Trump toppled in Masters semi-final

Judd Trump in action at the Dafabet Masters 2016 at Alexandra Palace (pic: Adam Davy/PA)

Judd Trump in action at the Dafabet Masters 2016 at Alexandra Palace (pic: Adam Davy/PA) - Credit: PA ARCHIVE IMAGES

‘My concentration let me down’

Judd Trump claims his confidence is renewed heading into the second half of the season despite crashing out of the Masters at the semi-final stage on Saturday.

The Chigwell cueman, who practises at Romford’s Grove Academy, won arguably the greatest match in Masters history when beating Neil Robertson in the quarter-finals, but couldn’t follow that up as he went down 6-4 to Barry Hawkins at London’s Alexandra Palace.

It was another incredibly high-quality affair, with four centuries and five further 50-plus breaks, but Trump ultimately failed to reach his first Masters final, despite leading 4-3 at one stage.

And although the loss came just 24 hours after 26-year-old’s 6-5 thriller with Robertson, he is adamant fatigue was not an issue.

“I wasn’t fatigued or anything from yesterday – there was nothing in it today. I didn’t play terribly, but Barry played well and I missed the odd ball,” said Trump, who headed into the clash as favourite.

“If you’re playing against someone playing as well as Barry you’re going to get punished for that.

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“It was nothing to do with me being the favourite, there was no pressure out there. I felt really good, but my concentration on a couple of balls let me down.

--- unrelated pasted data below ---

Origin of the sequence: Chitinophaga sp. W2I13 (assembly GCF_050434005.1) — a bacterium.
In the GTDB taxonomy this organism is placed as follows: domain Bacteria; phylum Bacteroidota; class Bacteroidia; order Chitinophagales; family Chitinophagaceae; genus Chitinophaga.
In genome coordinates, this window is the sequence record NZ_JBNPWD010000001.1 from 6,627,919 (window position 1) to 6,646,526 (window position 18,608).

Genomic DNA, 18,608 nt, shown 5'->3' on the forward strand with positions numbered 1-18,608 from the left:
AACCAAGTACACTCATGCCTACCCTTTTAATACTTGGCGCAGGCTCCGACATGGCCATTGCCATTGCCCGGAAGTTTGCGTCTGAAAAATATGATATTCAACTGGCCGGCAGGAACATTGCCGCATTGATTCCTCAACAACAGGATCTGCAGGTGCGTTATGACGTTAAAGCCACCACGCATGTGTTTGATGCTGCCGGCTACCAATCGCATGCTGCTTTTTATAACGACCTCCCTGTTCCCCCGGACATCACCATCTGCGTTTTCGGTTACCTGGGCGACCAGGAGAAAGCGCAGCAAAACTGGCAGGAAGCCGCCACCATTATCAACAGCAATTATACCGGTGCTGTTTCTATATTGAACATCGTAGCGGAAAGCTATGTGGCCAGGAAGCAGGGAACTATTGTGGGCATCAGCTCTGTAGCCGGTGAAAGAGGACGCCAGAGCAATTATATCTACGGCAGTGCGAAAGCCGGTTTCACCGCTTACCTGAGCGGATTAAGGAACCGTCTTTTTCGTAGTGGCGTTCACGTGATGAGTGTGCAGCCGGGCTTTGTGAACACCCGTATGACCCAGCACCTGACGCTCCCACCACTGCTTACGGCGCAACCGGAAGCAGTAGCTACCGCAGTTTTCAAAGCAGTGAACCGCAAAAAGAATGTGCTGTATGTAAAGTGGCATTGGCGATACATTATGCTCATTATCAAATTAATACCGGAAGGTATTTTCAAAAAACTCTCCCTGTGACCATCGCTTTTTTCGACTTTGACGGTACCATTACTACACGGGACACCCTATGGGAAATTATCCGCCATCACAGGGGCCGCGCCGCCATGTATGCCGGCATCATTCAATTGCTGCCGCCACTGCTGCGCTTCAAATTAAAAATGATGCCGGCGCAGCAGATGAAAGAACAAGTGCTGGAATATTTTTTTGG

“A missed red at 4-3 was the difference between me winning 6-4 or 6-3 and losing. That one shot rattled in the middle pocket and that was it really.

“You’re not going to win every game but I’m happy to feel good again out there. It gives me a lot of confidence moving forward now.

“I feel like I can go out and play well every game. I just want to win as many tournaments as possible now, play my best and enjoy it.”

Trump will not have too much time to lick his wounds with a busy second-half of the season in the pipeline, culminating with the World Championship in Sheffield in April.

And the world number five acknowledges his safety play may have to improve if he wants to make his mark.

“I felt good to get back from 2-0 behind and I was in complete control really. It was a great clearance from him in the end to win it,” added Trump.

“My safety was a bit dodgy at times and I was disappointed with that last shot I played, but for him to pot that blue under pressure and finish perfectly on the pink was a great shot.”

*Eurosport is the Home of Snooker, showing all major ranking events including the Masters, World Championship and the exclusive “Ronnie O’Sullivan Show”.

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